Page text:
In his own words, Liam Lauder, a volunteer mentor at the TCA, shares his experience of mentoring a young person and the positive impact that it can have.
The decision to become a mentor was one that initially filled me with excitement, but also nerves at the prospect of meeting a young person. Not having children myself, I realised that it had been quite a long time since I had actually interacted with a 12 year old!
The initial process of getting to know a young person can be a tentative and daunting one, as you are balancing the responsibility of wanting to be a positive role model with also wanting to be fun, approachable and interesting.
However, with patience, persistence and a positive approach I was able to break through any initial barriers that the young person had in order to find common interests and good rapport. Once this was established I found it quite easy to organise our time together and have interesting conversations, as well as being able to pay an interest in the things that are important to him, such as family or school.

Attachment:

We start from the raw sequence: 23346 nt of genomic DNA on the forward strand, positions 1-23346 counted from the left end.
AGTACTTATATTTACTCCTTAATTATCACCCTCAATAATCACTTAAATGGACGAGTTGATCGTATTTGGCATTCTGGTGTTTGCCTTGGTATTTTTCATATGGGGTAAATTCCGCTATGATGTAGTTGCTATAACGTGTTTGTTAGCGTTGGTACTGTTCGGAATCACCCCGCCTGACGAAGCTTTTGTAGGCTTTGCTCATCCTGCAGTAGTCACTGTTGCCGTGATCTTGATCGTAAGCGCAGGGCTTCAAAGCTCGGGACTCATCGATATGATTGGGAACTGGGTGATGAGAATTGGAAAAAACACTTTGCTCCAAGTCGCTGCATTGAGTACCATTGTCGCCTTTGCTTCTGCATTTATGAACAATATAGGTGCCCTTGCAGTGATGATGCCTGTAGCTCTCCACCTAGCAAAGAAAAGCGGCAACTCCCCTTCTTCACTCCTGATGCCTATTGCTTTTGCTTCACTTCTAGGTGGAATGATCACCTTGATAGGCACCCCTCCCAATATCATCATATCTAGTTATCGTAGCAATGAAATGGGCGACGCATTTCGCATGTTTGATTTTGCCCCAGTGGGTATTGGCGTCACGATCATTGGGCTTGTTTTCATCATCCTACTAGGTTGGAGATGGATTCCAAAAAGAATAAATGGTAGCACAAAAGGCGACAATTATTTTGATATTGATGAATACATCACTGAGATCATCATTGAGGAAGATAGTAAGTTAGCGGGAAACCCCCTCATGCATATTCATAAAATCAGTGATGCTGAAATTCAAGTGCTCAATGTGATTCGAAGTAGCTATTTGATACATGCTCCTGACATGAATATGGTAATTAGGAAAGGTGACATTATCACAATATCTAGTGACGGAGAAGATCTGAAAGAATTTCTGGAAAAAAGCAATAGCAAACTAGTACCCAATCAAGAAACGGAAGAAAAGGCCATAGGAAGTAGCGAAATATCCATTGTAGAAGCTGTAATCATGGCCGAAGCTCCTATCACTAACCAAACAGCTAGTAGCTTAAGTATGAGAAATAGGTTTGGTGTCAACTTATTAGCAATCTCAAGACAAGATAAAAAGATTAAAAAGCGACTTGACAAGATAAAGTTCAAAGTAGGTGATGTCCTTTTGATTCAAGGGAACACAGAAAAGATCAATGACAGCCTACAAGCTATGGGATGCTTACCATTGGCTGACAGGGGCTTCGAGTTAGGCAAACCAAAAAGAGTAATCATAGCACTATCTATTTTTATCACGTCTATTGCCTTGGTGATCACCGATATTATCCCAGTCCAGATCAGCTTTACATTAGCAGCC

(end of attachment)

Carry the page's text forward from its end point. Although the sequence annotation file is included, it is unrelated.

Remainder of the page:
Having spent most of the year while at university as well, I soon reached the stage of looking forward to our weekly meetings as a time to socialise and enjoy ourselves rather than worry about any nervousness or potential problems.
I believe the mentoring scheme offers an opportunity to share fun and interesting experiences with a young person and that being a positive role model actually becomes a symptom of the enjoyment naturally rather than a burdening sense of responsibility.
There is a sense of sadness that this positive relationship is coming to an end, but that is overridden by feelings of satisfaction when realising that the process of getting to know the young person and participating in social activities will help him to become more confident when engaging with similar situations in his future.
Ultimately, the choice to become a mentor has been one that has been nothing but beneficial for me in terms of learning new experiences and simply having fun.